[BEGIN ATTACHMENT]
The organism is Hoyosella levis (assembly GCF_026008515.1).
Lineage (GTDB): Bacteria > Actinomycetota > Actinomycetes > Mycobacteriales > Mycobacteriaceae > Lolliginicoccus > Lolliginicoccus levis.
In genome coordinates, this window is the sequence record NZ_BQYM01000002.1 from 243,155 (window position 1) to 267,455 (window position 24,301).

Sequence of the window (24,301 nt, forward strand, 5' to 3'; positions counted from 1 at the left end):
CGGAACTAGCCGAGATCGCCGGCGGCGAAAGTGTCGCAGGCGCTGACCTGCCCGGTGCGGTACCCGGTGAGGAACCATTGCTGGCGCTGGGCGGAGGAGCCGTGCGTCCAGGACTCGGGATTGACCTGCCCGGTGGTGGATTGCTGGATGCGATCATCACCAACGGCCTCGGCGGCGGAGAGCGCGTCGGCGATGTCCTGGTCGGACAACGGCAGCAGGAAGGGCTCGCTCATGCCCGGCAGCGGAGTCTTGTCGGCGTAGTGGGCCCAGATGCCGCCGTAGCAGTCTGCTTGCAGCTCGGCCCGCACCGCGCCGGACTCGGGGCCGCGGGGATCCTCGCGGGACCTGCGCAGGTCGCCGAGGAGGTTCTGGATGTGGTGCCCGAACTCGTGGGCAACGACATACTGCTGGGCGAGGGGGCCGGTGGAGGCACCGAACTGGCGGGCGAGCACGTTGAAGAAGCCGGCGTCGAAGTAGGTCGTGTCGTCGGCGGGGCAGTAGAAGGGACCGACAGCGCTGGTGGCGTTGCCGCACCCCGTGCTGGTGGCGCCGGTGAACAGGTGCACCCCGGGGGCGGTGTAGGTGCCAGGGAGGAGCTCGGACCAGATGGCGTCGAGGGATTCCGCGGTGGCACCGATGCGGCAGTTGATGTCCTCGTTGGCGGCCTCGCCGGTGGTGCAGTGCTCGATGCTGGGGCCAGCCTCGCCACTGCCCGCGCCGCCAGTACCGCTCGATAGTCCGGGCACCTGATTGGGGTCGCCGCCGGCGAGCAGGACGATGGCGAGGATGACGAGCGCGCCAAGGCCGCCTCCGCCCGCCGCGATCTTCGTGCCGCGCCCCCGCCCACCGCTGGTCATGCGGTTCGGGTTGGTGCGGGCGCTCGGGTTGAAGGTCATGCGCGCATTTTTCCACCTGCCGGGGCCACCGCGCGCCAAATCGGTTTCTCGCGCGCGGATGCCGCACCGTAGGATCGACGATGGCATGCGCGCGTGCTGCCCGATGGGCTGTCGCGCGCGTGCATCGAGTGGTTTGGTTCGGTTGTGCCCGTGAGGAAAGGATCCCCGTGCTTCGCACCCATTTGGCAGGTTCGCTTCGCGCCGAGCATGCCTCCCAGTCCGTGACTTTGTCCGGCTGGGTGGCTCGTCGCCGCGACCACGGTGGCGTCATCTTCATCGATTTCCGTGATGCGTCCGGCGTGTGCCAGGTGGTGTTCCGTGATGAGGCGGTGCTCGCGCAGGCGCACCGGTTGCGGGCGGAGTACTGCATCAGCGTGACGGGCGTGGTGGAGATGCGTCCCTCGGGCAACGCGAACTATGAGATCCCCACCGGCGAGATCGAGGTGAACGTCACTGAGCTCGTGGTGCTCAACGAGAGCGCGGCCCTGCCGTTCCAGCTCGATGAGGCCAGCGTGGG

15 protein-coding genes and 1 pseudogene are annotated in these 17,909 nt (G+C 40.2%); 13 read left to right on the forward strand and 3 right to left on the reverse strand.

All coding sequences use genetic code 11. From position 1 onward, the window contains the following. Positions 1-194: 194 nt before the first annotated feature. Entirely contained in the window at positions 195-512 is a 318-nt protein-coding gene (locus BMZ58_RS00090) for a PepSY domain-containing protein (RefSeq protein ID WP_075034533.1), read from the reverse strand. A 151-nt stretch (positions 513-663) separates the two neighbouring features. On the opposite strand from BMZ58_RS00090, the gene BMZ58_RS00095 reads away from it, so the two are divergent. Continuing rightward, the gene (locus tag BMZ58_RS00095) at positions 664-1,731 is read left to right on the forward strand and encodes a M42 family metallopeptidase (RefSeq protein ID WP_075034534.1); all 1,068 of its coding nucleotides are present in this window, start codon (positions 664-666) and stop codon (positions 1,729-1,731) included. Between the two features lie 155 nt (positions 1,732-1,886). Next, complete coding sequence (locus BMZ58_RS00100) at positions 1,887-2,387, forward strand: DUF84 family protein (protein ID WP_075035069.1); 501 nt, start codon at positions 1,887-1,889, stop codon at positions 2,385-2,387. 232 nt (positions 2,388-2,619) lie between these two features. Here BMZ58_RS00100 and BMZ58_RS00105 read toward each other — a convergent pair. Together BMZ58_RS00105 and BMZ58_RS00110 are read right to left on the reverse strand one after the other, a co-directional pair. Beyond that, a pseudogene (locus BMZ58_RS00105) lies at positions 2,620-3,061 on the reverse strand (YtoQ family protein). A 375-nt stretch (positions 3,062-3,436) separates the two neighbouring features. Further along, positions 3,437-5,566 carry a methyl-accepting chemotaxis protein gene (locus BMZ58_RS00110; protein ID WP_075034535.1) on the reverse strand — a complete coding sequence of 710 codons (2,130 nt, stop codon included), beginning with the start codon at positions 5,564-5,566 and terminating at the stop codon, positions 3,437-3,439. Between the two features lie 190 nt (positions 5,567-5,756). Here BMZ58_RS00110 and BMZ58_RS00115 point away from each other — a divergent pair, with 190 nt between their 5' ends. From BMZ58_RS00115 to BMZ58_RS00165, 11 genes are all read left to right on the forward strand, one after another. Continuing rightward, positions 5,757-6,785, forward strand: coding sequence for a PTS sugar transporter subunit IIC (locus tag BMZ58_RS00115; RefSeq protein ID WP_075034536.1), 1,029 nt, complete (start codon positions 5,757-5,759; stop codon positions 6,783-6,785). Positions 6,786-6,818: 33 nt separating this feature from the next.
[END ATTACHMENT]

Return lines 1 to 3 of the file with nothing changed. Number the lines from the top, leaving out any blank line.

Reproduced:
The organism is Hoyosella levis (assembly GCF_026008515.1).
Lineage (GTDB): Bacteria > Actinomycetota > Actinomycetes > Mycobacteriales > Mycobacteriaceae > Lolliginicoccus > Lolliginicoccus levis.
In genome coordinates, this window is the sequence record NZ_BQYM01000002.1 from 243,155 (window position 1) to 267,455 (window position 24,301).